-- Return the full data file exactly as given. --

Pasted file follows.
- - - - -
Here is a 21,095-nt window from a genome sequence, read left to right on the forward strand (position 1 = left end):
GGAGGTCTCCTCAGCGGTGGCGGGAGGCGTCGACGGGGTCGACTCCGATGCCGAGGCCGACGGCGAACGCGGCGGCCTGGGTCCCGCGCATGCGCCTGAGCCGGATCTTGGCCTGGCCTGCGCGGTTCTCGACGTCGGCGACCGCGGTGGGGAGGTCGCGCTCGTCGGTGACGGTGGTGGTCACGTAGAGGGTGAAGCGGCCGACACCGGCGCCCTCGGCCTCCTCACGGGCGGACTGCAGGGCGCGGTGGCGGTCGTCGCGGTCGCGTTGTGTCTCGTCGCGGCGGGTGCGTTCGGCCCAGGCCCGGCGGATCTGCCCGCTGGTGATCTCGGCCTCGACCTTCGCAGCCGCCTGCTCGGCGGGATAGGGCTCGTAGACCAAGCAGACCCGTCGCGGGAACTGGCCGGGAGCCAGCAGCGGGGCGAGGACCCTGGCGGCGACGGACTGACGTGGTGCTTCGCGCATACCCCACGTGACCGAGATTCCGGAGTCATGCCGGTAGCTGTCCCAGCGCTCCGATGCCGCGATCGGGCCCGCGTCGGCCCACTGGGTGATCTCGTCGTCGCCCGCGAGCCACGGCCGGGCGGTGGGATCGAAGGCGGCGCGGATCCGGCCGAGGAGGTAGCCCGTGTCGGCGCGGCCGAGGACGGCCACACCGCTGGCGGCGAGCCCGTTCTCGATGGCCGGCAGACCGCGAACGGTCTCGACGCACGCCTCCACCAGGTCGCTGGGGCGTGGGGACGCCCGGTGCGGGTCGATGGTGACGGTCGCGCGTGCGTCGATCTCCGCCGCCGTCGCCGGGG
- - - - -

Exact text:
Here is a 21,095-nt window from a genome sequence, read left to right on the forward strand (position 1 = left end):
GGAGGTCTCCTCAGCGGTGGCGGGAGGCGTCGACGGGGTCGACTCCGATGCCGAGGCCGACGGCGAACGCGGCGGCCTGGGTCCCGCGCATGCGCCTGAGCCGGATCTTGGCCTGGCCTGCGCGGTTCTCGACGTCGGCGACCGCGGTGGGGAGGTCGCGCTCGTCGGTGACGGTGGTGGTCACGTAGAGGGTGAAGCGGCCGACACCGGCGCCCTCGGCCTCCTCACGGGCGGACTGCAGGGCGCGGTGGCGGTCGTCGCGGTCGCGTTGTGTCTCGTCGCGGCGGGTGCGTTCGGCCCAGGCCCGGCGGATCTGCCCGCTGGTGATCTCGGCCTCGACCTTCGCAGCCGCCTGCTCGGCGGGATAGGGCTCGTAGACCAAGCAGACCCGTCGCGGGAACTGGCCGGGAGCCAGCAGCGGGGCGAGGACCCTGGCGGCGACGGACTGACGTGGTGCTTCGCGCATACCCCACGTGACCGAGATTCCGGAGTCATGCCGGTAGCTGTCCCAGCGCTCCGATGCCGCGATCGGGCCCGCGTCGGCCCACTGGGTGATCTCGTCGTCGCCCGCGAGCCACGGCCGGGCGGTGGGATCGAAGGCGGCGCGGATCCGGCCGAGGAGGTAGCCCGTGTCGGCGCGGCCGAGGACGGCCACACCGCTGGCGGCGAGCCCGTTCTCGATGGCCGGCAGACCGCGAACGGTCTCGACGCACGCCTCCACCAGGTCGCTGGGGCGTGGGGACGCCCGGTGCGGGTCGATGGTGACGGTCGCGCGTGCGTCGATCTCCGCCGCCGTCGCCGGGG